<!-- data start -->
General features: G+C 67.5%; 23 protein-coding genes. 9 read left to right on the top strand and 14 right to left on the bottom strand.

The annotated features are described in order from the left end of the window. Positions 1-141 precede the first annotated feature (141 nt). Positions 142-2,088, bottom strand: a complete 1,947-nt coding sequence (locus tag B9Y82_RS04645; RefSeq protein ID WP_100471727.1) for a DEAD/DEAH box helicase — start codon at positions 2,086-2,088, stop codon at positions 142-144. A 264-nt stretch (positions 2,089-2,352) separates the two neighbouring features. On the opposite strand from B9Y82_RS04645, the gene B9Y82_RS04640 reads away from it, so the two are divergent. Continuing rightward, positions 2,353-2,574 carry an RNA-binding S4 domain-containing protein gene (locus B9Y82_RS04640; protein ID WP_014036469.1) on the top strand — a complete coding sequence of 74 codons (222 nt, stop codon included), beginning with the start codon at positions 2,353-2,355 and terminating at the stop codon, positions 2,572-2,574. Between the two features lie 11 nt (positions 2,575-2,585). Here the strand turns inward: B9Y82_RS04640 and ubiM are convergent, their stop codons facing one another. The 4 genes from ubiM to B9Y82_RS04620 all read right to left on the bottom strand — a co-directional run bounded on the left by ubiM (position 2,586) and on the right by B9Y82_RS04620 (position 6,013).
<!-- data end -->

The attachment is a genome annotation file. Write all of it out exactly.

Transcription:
General features: G+C 67.5%; 23 protein-coding genes. 9 read left to right on the top strand and 14 right to left on the bottom strand.

The annotated features are described in order from the left end of the window. Positions 1-141 precede the first annotated feature (141 nt). Positions 142-2,088, bottom strand: a complete 1,947-nt coding sequence (locus tag B9Y82_RS04645; RefSeq protein ID WP_100471727.1) for a DEAD/DEAH box helicase — start codon at positions 2,086-2,088, stop codon at positions 142-144. A 264-nt stretch (positions 2,089-2,352) separates the two neighbouring features. On the opposite strand from B9Y82_RS04645, the gene B9Y82_RS04640 reads away from it, so the two are divergent. Continuing rightward, positions 2,353-2,574 carry an RNA-binding S4 domain-containing protein gene (locus B9Y82_RS04640; protein ID WP_014036469.1) on the top strand — a complete coding sequence of 74 codons (222 nt, stop codon included), beginning with the start codon at positions 2,353-2,355 and terminating at the stop codon, positions 2,572-2,574. Between the two features lie 11 nt (positions 2,575-2,585). Here the strand turns inward: B9Y82_RS04640 and ubiM are convergent, their stop codons facing one another. The 4 genes from ubiM to B9Y82_RS04620 all read right to left on the bottom strand — a co-directional run bounded on the left by ubiM (position 2,586) and on the right by B9Y82_RS04620 (position 6,013).